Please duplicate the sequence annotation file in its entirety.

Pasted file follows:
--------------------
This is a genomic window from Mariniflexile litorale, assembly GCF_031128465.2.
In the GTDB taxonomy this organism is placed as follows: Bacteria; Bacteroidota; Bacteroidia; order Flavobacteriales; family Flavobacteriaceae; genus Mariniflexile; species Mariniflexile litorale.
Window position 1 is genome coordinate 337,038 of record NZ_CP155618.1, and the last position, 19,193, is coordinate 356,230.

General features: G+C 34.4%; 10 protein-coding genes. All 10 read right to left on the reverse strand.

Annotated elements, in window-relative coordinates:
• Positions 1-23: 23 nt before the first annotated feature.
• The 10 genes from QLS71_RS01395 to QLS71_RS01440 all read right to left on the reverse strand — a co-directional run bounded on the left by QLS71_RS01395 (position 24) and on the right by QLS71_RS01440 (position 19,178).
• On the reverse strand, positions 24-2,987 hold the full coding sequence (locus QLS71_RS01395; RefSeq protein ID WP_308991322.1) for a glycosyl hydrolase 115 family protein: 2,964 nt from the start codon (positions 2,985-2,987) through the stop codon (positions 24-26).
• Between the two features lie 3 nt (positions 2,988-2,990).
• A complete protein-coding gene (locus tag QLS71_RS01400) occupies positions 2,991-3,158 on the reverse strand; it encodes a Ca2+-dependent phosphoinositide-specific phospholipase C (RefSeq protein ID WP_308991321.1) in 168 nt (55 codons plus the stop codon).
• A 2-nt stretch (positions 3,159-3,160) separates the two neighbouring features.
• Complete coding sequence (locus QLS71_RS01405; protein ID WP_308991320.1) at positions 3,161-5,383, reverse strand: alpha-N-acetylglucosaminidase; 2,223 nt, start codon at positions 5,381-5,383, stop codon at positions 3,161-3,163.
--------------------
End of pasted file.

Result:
This is a genomic window from Mariniflexile litorale, assembly GCF_031128465.2.
In the GTDB taxonomy this organism is placed as follows: Bacteria; Bacteroidota; Bacteroidia; order Flavobacteriales; family Flavobacteriaceae; genus Mariniflexile; species Mariniflexile litorale.
Window position 1 is genome coordinate 337,038 of record NZ_CP155618.1, and the last position, 19,193, is coordinate 356,230.

General features: G+C 34.4%; 10 protein-coding genes. All 10 read right to left on the reverse strand.

Annotated elements, in window-relative coordinates:
• Positions 1-23: 23 nt before the first annotated feature.
• The 10 genes from QLS71_RS01395 to QLS71_RS01440 all read right to left on the reverse strand — a co-directional run bounded on the left by QLS71_RS01395 (position 24) and on the right by QLS71_RS01440 (position 19,178).
• On the reverse strand, positions 24-2,987 hold the full coding sequence (locus QLS71_RS01395; RefSeq protein ID WP_308991322.1) for a glycosyl hydrolase 115 family protein: 2,964 nt from the start codon (positions 2,985-2,987) through the stop codon (positions 24-26).
• Between the two features lie 3 nt (positions 2,988-2,990).
• A complete protein-coding gene (locus tag QLS71_RS01400) occupies positions 2,991-3,158 on the reverse strand; it encodes a Ca2+-dependent phosphoinositide-specific phospholipase C (RefSeq protein ID WP_308991321.1) in 168 nt (55 codons plus the stop codon).
• A 2-nt stretch (positions 3,159-3,160) separates the two neighbouring features.
• Complete coding sequence (locus QLS71_RS01405; protein ID WP_308991320.1) at positions 3,161-5,383, reverse strand: alpha-N-acetylglucosaminidase; 2,223 nt, start codon at positions 5,381-5,383, stop codon at positions 3,161-3,163.